Fever is a common symptom of infectious and inflammatory disease. It is well established that prostaglandin E2 is the final mediator of fever, which by binding to its EP3 receptor subtype in the preoptic hypothalamus initiates thermogenesis. Fever is a cardinal response to infection that has been conserved in warm and cold-blooded vertebrates for over 600 million years of evolution. The fever response is a hallmark of infection and inflammatory disease and has been shaped through hundreds of millions of years of natural selection.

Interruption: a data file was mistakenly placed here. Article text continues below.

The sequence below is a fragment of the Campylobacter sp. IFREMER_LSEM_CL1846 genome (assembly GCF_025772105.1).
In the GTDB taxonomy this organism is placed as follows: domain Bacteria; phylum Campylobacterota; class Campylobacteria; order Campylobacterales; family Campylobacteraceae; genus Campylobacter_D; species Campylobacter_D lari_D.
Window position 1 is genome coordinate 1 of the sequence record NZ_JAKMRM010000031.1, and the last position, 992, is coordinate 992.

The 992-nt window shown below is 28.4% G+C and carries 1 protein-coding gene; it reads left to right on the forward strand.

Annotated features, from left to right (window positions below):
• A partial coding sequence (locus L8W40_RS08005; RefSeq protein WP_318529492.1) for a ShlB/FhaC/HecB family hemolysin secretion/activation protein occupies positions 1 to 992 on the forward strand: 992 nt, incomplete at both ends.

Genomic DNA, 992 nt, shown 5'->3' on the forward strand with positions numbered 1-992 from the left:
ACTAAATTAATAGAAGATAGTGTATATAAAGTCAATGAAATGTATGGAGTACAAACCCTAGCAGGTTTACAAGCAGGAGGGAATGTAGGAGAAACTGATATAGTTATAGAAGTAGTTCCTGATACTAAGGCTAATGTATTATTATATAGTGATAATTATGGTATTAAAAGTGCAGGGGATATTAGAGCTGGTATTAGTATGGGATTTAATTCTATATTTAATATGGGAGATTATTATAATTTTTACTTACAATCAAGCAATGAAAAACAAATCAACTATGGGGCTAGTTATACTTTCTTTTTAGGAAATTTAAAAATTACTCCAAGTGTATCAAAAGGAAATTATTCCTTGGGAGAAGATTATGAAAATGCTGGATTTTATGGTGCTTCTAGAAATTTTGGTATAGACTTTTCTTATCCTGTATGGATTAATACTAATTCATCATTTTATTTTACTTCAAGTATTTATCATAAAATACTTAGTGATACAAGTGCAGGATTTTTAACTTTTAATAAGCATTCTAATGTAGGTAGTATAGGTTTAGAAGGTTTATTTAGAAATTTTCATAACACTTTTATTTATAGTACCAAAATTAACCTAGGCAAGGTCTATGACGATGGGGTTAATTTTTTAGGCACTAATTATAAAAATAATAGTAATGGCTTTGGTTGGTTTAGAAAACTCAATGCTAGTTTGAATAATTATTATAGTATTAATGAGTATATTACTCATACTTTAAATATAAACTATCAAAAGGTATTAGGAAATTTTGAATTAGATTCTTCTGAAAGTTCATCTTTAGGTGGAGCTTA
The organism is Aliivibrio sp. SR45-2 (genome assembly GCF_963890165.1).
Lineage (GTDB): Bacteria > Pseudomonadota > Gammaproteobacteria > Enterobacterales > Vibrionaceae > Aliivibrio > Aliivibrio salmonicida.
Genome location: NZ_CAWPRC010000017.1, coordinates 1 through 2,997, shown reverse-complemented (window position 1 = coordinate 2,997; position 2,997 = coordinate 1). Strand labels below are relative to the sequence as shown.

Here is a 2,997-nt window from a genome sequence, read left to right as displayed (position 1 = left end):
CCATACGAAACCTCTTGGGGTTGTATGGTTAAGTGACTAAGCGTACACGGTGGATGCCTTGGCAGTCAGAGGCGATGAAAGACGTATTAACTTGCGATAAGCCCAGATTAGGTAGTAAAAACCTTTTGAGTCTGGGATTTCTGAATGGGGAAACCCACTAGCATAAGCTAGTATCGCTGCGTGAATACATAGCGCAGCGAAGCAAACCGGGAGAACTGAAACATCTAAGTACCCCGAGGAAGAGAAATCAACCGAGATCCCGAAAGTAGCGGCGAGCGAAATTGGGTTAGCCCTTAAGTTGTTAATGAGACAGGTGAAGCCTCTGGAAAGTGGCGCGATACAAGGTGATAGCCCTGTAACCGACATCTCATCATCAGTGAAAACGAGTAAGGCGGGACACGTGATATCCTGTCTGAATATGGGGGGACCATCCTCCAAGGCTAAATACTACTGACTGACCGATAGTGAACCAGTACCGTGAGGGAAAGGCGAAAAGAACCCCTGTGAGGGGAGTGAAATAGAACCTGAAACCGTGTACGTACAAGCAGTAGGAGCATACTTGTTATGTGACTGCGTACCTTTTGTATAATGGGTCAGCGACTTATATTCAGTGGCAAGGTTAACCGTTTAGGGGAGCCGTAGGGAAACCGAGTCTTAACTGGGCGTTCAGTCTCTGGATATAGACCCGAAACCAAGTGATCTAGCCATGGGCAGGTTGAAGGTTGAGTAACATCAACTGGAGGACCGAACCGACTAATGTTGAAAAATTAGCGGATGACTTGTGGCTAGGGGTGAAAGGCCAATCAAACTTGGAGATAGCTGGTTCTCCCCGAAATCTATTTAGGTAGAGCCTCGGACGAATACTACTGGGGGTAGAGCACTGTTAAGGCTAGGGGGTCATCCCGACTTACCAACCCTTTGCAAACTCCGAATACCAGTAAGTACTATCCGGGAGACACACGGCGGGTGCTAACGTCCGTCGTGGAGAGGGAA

Over the years, several different hypotheses emerged on how peripheral immune signals could traverse, or circumvent, the blood-brain barrier to influence the brain and elicit fever. These hypotheses include direct pyrogen action on the organum vasculosum of the lamina terminalis, activation of cells in the blood-brain barrier, transfer of blood-borne prostaglandin E2 (PGE2) into the brain, and activation of peripheral nerves by immune signals.
Temperature is ultimately regulated in the hypothalamus. A trigger of the fever, called a pyrogen, causes release of prostaglandin E2 (PGE2). PGE2 in turn acts on the hypothalamus, which creates a systemic response in the body, causing heat-generating effects to match a new higher temperature set point.
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